Formatting p-values: A curated list of R functions

Intro

Reporting results of statistical analyses usually goes along with reporting p-values which indicate the probability under the null hypothesis of sampling a test statistic at least as extreme as that which was observed.

R offers quite a lot of options to format p-values. This blog post will give an overview (which is by no means comprehensive).

First, we compute a vector with six p-values and one missing value.

p <- c(0.50, 0.12, 0.045, 0.011, 0.009, 0.0000234, NA)
options(scipen = 9999) # suppress scientific notation

Formatting p-values

base package (Base R)

The first function I'm going to introduce, is part of the base package, which is part of the default R installation. Thus, no install.packages() and library() function is required to use it.

Using the digits option, the number of significant digits can be specified.

format.pval(p)
## [1] "0.500"   "0.120"   "0.045"   "0.011"   "0.009"   "0.00002" "NA"
format.pval(p, 
            digits = 2) # how many significant digits are to be used
## [1] "0.50" "0.12" "0.04" "0.01" "0.01" "0"    "NA"

Hmisc package

With nsmall, the format.pval() function of the popular Hmisc package includes an option to specify the minimum number of digits to the right of the decimal point.

library(Hmisc)
Hmisc::format.pval(p)
## [1] "0.500"   "0.120"   "0.045"   "0.011"   "0.009"   "0.00002" "NA"
Hmisc::format.pval(p,
                   nsmall=3, # the minimum number of digits to the right of the decimal point 
                   digits = 2) # how many significant digits are to be used
## [1] "0.500" "0.120" "0.040" "0.010" "0.010" "0.000" "NA"

scales package

In addition, the pvalue() function of the scales package, has got an option to specify a threshold for rounding the p-value according to a given significance level.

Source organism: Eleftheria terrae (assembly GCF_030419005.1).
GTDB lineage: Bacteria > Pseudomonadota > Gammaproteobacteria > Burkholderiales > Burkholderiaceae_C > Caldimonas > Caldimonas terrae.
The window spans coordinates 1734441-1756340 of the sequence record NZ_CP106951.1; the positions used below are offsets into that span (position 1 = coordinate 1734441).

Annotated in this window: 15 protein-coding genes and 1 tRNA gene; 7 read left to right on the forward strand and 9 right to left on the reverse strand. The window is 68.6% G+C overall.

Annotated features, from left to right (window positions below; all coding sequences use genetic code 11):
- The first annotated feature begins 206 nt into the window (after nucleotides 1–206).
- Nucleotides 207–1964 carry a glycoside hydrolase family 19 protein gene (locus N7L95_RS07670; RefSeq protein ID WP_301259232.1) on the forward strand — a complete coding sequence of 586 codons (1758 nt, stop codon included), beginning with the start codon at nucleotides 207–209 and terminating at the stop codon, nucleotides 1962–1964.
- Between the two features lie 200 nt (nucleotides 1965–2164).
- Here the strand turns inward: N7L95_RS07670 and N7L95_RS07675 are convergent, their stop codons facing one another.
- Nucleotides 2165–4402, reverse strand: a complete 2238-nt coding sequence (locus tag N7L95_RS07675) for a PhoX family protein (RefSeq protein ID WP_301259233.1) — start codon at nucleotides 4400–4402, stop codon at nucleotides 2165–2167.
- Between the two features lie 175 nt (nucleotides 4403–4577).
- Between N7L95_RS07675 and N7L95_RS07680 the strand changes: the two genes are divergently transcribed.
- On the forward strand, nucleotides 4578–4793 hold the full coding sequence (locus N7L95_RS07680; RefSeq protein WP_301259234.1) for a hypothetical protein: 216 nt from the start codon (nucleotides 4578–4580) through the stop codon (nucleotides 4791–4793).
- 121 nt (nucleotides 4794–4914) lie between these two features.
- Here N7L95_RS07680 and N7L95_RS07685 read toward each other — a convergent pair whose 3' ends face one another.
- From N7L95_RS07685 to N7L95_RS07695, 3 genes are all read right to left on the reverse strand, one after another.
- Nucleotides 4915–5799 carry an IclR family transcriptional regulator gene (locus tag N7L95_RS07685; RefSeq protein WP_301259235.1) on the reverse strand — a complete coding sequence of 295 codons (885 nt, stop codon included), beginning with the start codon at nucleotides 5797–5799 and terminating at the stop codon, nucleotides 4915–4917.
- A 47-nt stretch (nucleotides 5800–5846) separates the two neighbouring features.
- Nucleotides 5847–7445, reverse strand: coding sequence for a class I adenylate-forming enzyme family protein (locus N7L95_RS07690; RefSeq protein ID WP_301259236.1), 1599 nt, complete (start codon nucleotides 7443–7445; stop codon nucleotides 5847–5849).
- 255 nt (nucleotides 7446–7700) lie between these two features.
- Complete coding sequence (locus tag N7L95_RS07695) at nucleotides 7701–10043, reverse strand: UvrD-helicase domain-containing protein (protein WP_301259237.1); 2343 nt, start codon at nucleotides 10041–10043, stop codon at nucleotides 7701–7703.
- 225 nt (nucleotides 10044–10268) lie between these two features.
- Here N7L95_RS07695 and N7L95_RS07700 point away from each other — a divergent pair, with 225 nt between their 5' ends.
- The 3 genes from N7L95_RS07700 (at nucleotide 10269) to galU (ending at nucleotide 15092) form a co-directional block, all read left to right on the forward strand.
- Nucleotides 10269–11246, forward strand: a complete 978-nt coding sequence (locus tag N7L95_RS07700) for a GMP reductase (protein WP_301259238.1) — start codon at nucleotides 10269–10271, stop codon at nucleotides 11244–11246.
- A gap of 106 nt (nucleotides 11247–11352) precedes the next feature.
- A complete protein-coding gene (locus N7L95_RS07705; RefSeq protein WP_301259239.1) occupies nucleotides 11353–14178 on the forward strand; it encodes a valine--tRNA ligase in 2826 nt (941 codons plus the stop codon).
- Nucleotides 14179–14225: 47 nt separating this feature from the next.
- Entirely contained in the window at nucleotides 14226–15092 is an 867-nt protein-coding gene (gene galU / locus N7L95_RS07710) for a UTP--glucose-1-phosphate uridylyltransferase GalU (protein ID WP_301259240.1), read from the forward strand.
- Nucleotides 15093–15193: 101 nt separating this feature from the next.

library(scales)
scales::pvalue(p)
## [1] "0.500"  "0.120"  "0.045"  "0.011"  "0.009"  "<0.001" "NA"
scales::pvalue(p,
               accuracy = 0.05, # Number to round to
               decimal.mark = ".", # The character to be used to indicate the numeric decimal point
               add_p = TRUE) # Add "p=" before the value?
## [1] "p=0.50" "p=0.10" "p<0.05" "p<0.05" "p<0.05" "p<0.05" "p=NA"

finalfit package

The p_tidy function of the finalfit package doesn't have an option to specify the number of significant digits. With the digits option, a value for rounding the p-value can be specified.

library(finalfit)
finalfit::p_tidy(p, digits = 2)
## [1] "=0.50" "=0.12" "=0.04" "=0.01" "=0.01" "<0.01" "=NA"
finalfit::p_tidy(p, 
                 digits = 3, # value to round to, no default
                 prefix = NULL) # suppress prefix
## [1] "0.500"  "0.120"  "0.045"  "0.011"  "0.009"  "<0.001" "NA"

psycho package

The format_p function of the psycho package formats the p-values according to predefined significance levels (<0.5, <0.1, <0.01). In addition, stars may be added.

library(psycho)
psycho::format_p(p)
## [1] "> .1"      "> .1"      "< .05*"    "< .05*"    "< .01**"   "< .001***"
## [7] NA
psycho::format_p(p,
                 stars = FALSE) # remove significance stars
## [1] "> .1"   "> .1"   "< .05"  "< .05"  "< .01"  "< .001" NA
psycho::format_p(p,
                 stars_only = TRUE) # return only significance stars
## [1] ""    ""    "*"   "*"   "**"  "***" NA

About norbert

Biometrician at Clinical Trial Centre, Leipzig University (GER), with degrees in sociology (MA) and public health (MPH).
This entry was posted in Tips & Tricks and tagged . Bookmark the permalink.

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